DEVIL BOARD, Part 2
[From the old MasonWinfield.Com archives, now unfortunately lost in the transition to this new website. (I’m working on that.)
This piece is in memory of Norma Davis Burt, a longtime neighbor and friend from East Aurora who passed away in 2004. I don't mean to imply that she was related in any way to something "devilish." But one summer night she talked to me and her son Craig about Spiritualism and the many forms of psychic communication. This was my first awareness of something like the Ouija board.
Norma would have made a fine teacher. She was a gracious Southern woman who saw Spirit shine truly through its dress of many faiths.]
I’m presuming you’re all familiar with the Ouija board, this tabletop tray covered with letters, images, numbers, and words (“Yes,” “No,” and “Goodbye”) and its felt-footed pointer (“planchette”). With your fingers on the latter, and the latter on the former, you and, usually, a partner, can sit there until something... (Ahem.)... starts to move the dang thing around and make messages.
In Part 1 of this piece I talked a bit about the history of “the Weej,” as some of us call it. I mentioned its role in the development of some of the famous psychics of the last two centuries. I could have said a lot more. But I should clarify something.
Tongue is firmly within cheek as I use the term “Devil Board.” It was the title of a sensationalist film, but very few things in the world are objectively evil. It’s the way people use them or the way people interpret them that earns the taint of “evil.” To imply that the Ouija board is Satanic is, it seems, a closed view.
Maybe I’m naive, but I see most psychic forces as having the “good” or “evil” of some natural power like fire. Fire can heat your house, it can burn it down.
There is deep irony about this simple device marketed by Parker Brothers as a toy or board game and introduced most commonly at junior high sleepovers: It’s the average person’s introduction to psychic communication, and it should probably be used only by people of experience. Many psychics and mediums consider it a dangerous thing to play with.
Let me make this plain: VERY few people run into psychic difficulties of any sort that seem to come from supernatural sources. The cases that come to my mind involve a greater likelihood of emotional trauma and “multiple personality disorder” than vengeful ghosts or demonic possession. However, people who become traumatized by the feeling that psychic entities are after them always have some experience in their past that “opens the door” to the other world. This is one of the constants. It’s like signing on the dotted line. You see it in folklore, too.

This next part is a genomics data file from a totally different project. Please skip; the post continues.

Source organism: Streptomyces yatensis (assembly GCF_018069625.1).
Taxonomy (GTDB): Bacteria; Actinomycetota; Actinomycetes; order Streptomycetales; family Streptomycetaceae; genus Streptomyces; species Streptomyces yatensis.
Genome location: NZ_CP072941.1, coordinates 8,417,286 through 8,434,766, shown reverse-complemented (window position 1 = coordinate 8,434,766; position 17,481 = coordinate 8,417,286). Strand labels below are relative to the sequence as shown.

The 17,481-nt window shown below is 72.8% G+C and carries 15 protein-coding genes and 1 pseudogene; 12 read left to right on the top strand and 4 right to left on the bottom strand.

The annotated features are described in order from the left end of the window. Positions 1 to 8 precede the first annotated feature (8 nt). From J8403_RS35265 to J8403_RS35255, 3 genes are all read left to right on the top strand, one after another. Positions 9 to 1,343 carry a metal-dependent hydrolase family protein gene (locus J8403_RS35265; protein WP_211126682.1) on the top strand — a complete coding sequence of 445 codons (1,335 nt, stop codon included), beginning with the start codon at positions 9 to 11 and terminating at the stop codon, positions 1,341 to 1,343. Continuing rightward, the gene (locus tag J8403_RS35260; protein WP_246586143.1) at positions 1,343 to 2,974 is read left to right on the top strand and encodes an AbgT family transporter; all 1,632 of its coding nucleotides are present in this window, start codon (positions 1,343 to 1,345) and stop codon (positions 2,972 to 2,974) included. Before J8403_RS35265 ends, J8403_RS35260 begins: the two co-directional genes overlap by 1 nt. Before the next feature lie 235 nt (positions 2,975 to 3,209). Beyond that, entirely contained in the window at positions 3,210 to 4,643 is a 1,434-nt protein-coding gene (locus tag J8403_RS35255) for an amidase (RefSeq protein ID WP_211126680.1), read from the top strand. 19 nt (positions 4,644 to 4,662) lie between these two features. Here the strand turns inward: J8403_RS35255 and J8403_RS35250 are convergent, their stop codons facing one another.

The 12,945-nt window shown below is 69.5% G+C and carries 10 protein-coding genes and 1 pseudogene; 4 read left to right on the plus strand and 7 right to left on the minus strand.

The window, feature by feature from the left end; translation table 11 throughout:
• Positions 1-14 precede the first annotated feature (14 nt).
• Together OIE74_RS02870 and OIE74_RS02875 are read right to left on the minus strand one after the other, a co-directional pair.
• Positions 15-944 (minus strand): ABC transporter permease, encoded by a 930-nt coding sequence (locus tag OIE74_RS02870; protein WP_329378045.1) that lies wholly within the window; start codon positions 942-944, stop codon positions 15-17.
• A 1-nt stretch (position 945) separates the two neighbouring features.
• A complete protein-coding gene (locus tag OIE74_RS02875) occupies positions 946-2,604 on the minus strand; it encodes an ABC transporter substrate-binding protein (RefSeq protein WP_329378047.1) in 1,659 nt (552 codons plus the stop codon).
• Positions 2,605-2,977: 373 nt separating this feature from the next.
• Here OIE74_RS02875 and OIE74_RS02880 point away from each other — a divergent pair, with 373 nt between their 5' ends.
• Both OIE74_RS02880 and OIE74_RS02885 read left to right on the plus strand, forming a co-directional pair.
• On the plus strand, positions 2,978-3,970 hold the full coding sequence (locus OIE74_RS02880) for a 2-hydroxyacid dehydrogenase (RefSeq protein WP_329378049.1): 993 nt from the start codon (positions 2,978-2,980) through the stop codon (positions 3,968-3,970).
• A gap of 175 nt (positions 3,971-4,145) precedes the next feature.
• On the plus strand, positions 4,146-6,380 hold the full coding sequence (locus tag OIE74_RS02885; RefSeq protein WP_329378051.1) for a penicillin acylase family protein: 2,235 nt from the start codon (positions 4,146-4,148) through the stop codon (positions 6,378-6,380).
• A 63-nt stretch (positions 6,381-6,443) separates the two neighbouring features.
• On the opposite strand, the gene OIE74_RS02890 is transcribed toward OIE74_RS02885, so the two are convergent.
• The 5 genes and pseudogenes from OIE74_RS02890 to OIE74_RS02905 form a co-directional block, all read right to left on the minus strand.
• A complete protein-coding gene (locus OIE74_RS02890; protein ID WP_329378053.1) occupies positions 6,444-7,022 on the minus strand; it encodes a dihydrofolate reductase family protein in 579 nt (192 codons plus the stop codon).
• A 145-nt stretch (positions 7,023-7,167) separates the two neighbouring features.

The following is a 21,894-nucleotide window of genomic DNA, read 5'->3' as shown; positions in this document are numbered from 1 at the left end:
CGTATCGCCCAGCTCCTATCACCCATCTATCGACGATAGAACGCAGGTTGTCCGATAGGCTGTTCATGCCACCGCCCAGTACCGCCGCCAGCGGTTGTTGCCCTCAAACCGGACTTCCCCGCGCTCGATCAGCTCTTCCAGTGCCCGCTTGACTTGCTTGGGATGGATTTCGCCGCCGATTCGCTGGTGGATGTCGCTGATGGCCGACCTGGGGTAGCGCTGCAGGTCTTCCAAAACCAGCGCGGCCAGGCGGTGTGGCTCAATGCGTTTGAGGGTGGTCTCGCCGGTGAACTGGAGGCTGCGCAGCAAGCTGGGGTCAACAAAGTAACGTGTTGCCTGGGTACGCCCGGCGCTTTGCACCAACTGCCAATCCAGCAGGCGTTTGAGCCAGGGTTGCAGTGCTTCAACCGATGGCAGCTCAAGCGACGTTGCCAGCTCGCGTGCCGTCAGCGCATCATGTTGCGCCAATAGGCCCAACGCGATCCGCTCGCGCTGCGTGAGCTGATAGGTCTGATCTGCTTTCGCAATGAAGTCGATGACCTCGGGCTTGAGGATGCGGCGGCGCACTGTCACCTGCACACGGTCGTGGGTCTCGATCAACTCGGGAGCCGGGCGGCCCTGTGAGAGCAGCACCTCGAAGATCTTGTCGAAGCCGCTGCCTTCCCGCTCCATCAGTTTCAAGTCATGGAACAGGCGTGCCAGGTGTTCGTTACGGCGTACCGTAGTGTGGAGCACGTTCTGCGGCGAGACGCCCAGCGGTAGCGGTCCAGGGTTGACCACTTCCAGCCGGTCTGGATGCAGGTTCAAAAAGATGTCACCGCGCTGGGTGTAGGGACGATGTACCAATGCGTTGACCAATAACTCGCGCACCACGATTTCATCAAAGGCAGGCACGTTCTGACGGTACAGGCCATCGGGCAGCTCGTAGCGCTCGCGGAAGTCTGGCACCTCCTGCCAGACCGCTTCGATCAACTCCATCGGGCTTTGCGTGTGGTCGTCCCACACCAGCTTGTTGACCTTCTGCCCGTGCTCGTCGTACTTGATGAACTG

How few of us haven’t done something like that - go to a seance, have a horoscope done, play with the Ouija board - at least once in our lives? And how many of us have evil spirits after us? Nevertheless, this seems the indispensable first step to psychic trouble: Have anything at all to do with psychic communication.
The reason most of the experts think the Ouija could be dangerous is that it’s opening the door of the unconscious to all psychic comers. It’s like going to sleep at night and leaving the front door of your house open - on the East Side of Buffalo - with a “free beer” sign on the lawn. You have no idea who’s coming in.
There may be a few “tramp spirits” out there, as a friend of mine calls them. They may not be devils from Hell, but they are up to no more good than most human ne’er-do-wells who will exploit you without a worry. Like prison inmates who get hold of a phone, they have nothing to do but make calls. They’re not all that balanced to begin with, and they enjoy drama. At least it keeps you talking, right? And they have nothing but time. (Har. They’re spirits. They don’t have height, width, or depth.)
You need to look out for this personality type in the material world, too. Sometimes it comes in pretty clothes. Maybe you also better look out for the Weej.
Think of the other forms of reaching the other side. When you visit a psychic medium, it’s that person who takes the influences within and interprets them for you. (John Edward is doing the talking.) And that person is usually trained, at least by experience.
Tarot cards... Nothing goes inside you. These are simple physical objects whose patterns are interpreted.
Crystal-gazing.... Unless it's the Eye of Sauron, you’re the one doing the looking. You make the call.
Now, think of what happens with the Ouija board: You open yourself up to any influence, and invite it go through you to move the pointer. You even start out by asking it who it is. And so many people who use the Ouija board are untrained.
Let me say for the record: I think many Ouija board experiences are not truly psychic. Most of them are cooperative experiences between the neuro-sensors and the unconscious minds of the human participants.
Once in a while something else seems to happen, and some of the time people get freaked out.
Compared to other forms of psychic communication, the freakout quotient with the Ouija board is high.
Easy with the Weej.